We must, then, be careful not to over-emphasise the role of gender when it comes to assessing spelling habits. While this is so, Bess's female correspondents do provide a range of examples of the kinds of variations that characterise personal spelling systems in early modern English. For example, we find that Bess' daughter Elizabeth Cavendish Stuart, countess of Lennox, spaces words in her letters according to her perception of speech patterns, rather than according to more formal notions of word division (ID 041):

  • so dangouroues was the weonhores (i.e. 'so dangerous was the way on horse')
  • i wil euar inde uar (i.e. 'I will ever endeavour')
  • thos prainge youronar maliue mani hapi yeres withehelthe (i.e. 'thus praying your honour may live many happy years with health')

We also find examples of spellings which suggest uncertainty over the representation of specific sounds, such as in the letter to Bess from her friend Frances Brooke Cobham (ID 015):

  • wlode WOULD
  • innoufthe, innoufe ENOUGH
  • roauffes RUFFS

Bess's own personal spelling system is characterised by certain forms which she used throughout her life, and which can therefore be described as prototypical for her. These include:

  • faythefoull FAITHFULL
  • har HER
  • yet IT
  • moust MOST
  • Chattysworth(e) CHATSWORTH
  • latter(s) or later(s) LETTER(S)
  • letyll LITTLE

In this way, written variation can itself allow for differentiation between writers whose handwriting might otherwise be virtually indistinguishable. For example, at first glance, Bess's own handwriting appears to be very similar to one of the scribes she regularly used (the scribe coded in this web-edition as 'Scribe A'). However, the two can be readily distinguished by their distinctive personal systems of spelling, punctuation and abbreviation.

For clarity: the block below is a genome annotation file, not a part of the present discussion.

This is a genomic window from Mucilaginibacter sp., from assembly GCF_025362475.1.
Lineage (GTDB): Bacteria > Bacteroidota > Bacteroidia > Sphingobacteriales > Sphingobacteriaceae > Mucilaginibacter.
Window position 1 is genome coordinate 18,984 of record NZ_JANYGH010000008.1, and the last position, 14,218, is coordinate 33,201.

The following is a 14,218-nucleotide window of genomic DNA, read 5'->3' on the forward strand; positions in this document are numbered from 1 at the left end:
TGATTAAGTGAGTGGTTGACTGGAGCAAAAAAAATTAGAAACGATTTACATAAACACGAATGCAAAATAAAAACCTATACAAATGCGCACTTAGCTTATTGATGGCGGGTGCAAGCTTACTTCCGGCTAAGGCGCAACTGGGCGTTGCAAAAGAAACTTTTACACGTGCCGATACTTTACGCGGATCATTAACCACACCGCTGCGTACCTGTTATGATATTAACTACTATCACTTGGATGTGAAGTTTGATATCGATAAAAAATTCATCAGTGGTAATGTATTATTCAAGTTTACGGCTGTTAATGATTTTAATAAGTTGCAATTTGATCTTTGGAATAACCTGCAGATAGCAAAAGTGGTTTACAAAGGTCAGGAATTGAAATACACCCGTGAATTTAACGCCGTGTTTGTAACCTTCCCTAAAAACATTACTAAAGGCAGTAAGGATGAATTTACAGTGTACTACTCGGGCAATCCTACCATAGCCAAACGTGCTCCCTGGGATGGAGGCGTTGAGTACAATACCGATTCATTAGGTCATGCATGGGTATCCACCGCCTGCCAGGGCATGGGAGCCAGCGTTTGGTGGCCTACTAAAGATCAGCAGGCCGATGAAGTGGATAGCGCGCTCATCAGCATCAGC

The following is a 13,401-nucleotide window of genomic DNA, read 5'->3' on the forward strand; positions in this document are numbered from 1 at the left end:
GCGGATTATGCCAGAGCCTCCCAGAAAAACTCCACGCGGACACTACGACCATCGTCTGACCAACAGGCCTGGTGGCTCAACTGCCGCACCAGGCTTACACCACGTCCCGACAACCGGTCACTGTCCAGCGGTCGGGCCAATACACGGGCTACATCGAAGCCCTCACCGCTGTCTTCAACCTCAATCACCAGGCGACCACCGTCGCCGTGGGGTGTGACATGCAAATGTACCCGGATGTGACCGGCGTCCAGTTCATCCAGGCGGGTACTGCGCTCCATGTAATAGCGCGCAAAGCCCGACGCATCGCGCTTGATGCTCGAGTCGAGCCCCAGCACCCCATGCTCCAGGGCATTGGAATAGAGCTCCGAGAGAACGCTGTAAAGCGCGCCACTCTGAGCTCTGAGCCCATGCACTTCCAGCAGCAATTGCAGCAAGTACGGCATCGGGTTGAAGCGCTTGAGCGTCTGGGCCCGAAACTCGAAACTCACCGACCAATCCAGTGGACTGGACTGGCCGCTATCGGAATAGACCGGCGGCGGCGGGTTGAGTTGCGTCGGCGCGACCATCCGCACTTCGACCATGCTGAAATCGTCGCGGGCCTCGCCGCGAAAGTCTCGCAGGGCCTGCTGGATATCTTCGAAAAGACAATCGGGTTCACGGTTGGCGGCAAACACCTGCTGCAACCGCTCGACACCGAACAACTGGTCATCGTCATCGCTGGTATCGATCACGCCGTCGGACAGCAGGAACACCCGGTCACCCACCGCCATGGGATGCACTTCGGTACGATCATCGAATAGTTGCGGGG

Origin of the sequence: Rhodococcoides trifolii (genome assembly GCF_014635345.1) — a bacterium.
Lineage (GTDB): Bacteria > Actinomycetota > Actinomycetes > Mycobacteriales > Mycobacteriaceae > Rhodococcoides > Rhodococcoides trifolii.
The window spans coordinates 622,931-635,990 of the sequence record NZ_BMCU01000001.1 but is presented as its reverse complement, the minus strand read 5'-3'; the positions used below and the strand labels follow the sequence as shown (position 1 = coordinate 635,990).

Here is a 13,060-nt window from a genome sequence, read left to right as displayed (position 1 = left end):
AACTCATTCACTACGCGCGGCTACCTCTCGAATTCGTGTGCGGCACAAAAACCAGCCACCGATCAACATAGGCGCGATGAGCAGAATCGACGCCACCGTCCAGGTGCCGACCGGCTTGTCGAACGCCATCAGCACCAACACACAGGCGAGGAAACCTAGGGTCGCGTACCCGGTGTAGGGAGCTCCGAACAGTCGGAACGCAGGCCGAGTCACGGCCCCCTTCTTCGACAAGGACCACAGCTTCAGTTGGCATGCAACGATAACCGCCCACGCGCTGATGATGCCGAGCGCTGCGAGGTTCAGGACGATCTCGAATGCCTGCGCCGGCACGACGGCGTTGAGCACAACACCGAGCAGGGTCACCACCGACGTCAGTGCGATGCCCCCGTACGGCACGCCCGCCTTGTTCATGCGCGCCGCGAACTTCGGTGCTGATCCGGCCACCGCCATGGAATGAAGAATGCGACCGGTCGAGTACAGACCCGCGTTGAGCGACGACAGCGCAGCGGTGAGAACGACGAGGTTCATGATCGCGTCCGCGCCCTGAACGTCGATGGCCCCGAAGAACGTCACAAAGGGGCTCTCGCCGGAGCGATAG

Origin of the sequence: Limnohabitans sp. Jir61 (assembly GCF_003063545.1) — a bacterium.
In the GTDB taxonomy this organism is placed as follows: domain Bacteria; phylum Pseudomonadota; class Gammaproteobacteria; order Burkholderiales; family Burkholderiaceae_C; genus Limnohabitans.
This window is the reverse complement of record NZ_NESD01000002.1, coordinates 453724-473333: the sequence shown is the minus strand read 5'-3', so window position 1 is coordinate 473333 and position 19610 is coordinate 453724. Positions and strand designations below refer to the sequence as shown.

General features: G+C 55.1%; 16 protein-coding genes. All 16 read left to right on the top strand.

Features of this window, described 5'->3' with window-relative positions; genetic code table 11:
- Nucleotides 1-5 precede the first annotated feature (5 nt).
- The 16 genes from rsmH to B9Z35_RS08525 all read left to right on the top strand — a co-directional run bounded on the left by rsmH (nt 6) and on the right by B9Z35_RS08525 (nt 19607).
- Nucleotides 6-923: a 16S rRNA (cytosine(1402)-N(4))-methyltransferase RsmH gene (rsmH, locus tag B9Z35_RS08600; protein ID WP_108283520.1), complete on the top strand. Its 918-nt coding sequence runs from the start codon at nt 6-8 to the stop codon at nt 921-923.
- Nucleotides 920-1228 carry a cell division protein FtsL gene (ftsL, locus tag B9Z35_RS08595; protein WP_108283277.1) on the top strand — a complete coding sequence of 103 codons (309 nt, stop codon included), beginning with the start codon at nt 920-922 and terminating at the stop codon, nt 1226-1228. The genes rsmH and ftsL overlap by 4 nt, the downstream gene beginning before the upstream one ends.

The discussion so far has been aside from any attempt to speculate on the relationship between spelling and pronunciation. The relationship between spelling and pronunciation is never an exact one, especially (and notoriously) in English. For example, users of present-day English are all well aware of the inconsistency and unreliability of the language from present-day English words like KNEE (pronounced more like 'nee'), or DOUGH and TOUGH (the former pronounced like 'doe', but the latter, although the same spelling, pronounced with an 'f' sound like 'tuff' in most varieties of English today). The same vague and inexact relationship between spelling and pronunciation was true of early modern English; although there are some of Bess's spellings which may perhaps hint at pronunciation, such as:

The first two of these examples ('pott oup' and 'onhabyll') involve possible variations in vowel sounds, though it is difficult to speculate on the exact pronunciation, given that written vowels in English (now and then) are often pronounced variously according to speaker and context. However, the fourth form ('reyme'), is one we can be slightly more confident about in terms of linking spelling and pronunciation. This is because we know there were two ways of pronouncing REALM in early modern English: one similar to its present-day pronunciation (i.e. like 'relm'), and one which lacked the consonantal 'l'-sound, and would have sounded something more like 'raym' (the latter being closer to the original loanword from French, which also lacked this sound). It is therefore possible that Bess's spelling 'reyme' is indicative of her own pronunciation of the word in a way no longer current in English; although, of course, it may just be the way she had been taught to spell the word.

Again, it is important to emphasise that one form was not regarded as 'better' than another. Among the highest Elizabethan courtiers a range of accents and dialects were spoken. Even among those in Bess's family a range of different forms were used. To take one example here, we can observe that the word DAUGHTER was spelled in different ways by Bess, her fourth husband Shrewsbury, her daughters and her daughter-in-laws:

  • dowter Bess ID 099, ID 109, ID 120, ID 183
  • dafter, dough[ter] Bess's daughter Elizabeth (Cavendish) Stuart, countess of Lennox ID 041, ID 042